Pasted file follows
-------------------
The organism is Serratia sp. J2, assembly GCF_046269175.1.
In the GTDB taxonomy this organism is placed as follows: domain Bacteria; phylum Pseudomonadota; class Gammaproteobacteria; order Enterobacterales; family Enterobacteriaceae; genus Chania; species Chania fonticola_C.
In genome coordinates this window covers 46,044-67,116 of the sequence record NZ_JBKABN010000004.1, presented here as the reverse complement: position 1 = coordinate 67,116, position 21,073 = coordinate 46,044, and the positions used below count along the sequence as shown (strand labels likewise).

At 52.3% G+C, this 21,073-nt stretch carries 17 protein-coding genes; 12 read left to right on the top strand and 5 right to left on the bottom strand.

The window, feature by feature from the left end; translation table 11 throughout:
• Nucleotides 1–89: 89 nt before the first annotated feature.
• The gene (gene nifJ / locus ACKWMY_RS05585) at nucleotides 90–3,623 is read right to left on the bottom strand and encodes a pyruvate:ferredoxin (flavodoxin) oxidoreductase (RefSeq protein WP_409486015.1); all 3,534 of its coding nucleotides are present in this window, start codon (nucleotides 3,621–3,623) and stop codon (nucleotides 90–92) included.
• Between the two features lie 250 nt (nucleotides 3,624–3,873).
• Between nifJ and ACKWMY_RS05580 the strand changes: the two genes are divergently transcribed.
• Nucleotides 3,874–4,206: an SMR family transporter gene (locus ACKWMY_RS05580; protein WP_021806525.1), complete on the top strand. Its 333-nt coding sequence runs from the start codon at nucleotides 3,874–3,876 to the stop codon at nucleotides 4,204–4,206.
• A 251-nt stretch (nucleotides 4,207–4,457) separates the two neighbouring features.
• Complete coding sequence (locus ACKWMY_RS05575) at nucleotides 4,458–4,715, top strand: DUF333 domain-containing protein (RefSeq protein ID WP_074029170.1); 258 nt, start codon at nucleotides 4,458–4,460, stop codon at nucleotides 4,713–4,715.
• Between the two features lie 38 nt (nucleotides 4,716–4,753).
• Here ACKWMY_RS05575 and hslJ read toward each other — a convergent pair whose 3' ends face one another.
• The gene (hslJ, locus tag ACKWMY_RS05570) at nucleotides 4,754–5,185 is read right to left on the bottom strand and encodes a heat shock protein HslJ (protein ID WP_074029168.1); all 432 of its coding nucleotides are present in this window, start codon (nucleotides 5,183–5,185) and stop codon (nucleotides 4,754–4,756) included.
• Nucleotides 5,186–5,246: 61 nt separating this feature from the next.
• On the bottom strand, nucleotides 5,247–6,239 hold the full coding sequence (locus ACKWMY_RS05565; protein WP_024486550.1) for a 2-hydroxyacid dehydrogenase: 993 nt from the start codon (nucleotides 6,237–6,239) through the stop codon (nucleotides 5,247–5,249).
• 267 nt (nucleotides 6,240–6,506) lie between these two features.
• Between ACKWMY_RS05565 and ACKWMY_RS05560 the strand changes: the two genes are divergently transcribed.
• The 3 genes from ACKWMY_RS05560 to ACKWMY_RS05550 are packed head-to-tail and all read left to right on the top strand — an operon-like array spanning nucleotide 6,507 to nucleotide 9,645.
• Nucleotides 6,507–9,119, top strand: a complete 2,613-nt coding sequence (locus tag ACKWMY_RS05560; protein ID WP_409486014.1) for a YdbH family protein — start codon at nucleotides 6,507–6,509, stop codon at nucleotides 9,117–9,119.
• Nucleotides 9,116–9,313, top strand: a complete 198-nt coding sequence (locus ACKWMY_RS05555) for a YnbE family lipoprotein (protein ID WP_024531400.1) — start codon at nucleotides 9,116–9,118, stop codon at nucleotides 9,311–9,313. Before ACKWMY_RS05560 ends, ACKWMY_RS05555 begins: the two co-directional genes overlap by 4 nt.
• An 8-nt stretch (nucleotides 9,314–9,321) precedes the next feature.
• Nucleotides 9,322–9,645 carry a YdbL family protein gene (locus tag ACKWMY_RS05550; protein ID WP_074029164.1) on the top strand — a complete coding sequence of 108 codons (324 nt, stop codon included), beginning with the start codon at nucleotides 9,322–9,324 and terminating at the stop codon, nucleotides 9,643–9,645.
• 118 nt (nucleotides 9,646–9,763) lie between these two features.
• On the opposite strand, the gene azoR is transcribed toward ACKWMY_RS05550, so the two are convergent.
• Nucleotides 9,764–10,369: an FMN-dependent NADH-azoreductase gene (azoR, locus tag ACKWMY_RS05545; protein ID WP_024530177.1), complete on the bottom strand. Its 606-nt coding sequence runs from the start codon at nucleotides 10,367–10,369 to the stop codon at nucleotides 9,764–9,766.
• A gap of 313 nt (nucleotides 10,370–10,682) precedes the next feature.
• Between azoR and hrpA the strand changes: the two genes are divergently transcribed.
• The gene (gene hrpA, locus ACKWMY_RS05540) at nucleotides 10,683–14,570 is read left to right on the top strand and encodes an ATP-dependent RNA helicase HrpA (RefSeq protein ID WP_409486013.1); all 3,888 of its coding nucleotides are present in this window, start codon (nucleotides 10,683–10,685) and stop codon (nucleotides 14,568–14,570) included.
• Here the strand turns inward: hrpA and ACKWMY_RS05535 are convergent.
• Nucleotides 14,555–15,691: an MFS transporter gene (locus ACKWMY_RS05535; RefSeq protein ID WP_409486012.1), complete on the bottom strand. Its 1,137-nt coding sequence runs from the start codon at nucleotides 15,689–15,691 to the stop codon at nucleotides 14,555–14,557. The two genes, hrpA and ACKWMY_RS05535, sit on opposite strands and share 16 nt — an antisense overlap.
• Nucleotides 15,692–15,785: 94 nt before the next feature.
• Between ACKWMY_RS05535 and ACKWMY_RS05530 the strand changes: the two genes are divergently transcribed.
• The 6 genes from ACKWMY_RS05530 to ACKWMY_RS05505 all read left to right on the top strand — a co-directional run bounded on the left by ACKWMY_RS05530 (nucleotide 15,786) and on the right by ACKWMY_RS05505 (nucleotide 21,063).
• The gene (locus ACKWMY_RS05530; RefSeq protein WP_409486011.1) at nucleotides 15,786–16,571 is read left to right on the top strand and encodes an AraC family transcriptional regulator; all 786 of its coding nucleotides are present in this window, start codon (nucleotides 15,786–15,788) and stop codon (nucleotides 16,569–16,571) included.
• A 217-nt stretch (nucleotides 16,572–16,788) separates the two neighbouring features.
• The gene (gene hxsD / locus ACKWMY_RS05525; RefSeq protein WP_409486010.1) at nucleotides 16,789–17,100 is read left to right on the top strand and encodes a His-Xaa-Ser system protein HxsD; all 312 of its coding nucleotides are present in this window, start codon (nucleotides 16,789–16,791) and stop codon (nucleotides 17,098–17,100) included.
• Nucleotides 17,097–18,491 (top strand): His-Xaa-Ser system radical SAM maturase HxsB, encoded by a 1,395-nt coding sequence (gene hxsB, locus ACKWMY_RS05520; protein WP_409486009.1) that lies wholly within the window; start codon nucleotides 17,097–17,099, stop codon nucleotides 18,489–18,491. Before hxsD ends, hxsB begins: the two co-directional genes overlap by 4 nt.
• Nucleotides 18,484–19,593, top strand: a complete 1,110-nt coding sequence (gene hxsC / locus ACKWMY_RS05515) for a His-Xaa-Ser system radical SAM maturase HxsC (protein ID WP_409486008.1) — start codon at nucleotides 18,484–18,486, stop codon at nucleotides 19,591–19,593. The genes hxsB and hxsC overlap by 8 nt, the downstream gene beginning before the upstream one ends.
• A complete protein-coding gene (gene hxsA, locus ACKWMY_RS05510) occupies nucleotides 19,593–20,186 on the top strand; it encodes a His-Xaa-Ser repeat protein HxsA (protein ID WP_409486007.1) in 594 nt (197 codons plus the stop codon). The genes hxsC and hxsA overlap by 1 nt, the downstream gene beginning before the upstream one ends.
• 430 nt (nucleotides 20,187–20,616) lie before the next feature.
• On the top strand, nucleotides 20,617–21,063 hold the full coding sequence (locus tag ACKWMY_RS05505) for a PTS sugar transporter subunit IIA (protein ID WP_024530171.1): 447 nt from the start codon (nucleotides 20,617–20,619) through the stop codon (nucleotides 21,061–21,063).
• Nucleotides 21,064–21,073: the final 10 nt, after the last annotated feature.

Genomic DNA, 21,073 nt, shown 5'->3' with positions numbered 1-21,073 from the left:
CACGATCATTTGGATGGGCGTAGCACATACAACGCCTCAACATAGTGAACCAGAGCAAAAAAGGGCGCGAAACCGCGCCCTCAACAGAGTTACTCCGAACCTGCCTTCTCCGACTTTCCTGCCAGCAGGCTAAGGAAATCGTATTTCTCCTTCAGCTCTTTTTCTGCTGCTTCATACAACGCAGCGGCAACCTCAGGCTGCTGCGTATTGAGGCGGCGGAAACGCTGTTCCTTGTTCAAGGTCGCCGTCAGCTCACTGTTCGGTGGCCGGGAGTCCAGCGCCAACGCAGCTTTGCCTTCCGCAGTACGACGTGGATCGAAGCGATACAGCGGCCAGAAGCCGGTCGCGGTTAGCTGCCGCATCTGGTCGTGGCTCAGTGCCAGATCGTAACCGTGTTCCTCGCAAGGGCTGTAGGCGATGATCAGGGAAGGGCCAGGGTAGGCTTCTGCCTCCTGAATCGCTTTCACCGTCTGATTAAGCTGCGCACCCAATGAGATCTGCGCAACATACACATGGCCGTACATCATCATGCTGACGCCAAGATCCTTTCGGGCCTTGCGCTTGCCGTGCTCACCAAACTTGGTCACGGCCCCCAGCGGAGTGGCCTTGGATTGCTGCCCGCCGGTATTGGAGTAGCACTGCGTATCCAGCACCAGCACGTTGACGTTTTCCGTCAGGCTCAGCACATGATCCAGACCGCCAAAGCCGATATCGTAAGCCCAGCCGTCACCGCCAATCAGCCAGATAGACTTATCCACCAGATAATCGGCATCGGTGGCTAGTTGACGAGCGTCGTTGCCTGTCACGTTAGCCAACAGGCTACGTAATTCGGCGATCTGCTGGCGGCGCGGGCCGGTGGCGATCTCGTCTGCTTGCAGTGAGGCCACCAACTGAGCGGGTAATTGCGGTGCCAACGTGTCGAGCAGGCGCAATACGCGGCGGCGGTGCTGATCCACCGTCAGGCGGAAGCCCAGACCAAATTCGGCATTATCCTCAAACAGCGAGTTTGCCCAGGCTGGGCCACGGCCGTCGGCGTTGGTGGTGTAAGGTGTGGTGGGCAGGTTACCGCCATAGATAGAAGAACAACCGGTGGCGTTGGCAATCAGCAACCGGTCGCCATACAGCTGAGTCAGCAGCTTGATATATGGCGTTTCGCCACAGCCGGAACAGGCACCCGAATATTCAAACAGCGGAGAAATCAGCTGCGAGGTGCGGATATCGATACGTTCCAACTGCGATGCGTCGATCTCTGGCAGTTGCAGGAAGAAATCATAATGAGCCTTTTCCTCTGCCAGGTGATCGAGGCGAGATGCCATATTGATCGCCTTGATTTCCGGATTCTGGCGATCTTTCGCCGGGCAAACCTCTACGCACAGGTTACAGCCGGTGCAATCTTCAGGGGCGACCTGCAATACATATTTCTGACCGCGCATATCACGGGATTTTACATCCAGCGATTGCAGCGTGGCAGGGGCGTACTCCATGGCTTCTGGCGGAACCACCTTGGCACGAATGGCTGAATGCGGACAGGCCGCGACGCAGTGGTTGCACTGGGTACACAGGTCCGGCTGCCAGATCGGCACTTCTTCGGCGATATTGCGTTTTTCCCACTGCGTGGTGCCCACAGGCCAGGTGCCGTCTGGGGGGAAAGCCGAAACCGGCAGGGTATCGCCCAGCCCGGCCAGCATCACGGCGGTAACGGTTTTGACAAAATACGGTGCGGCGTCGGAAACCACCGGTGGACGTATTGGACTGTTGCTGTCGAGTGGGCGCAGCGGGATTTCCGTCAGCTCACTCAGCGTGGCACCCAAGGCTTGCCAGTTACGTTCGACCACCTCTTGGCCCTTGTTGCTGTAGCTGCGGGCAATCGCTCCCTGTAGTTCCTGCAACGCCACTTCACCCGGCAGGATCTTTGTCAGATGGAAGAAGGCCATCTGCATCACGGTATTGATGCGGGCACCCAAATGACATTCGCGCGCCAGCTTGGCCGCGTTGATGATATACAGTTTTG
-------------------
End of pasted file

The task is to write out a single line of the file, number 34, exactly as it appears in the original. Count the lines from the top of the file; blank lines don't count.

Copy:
• Between ACKWMY_RS05535 and ACKWMY_RS05530 the strand changes: the two genes are divergently transcribed.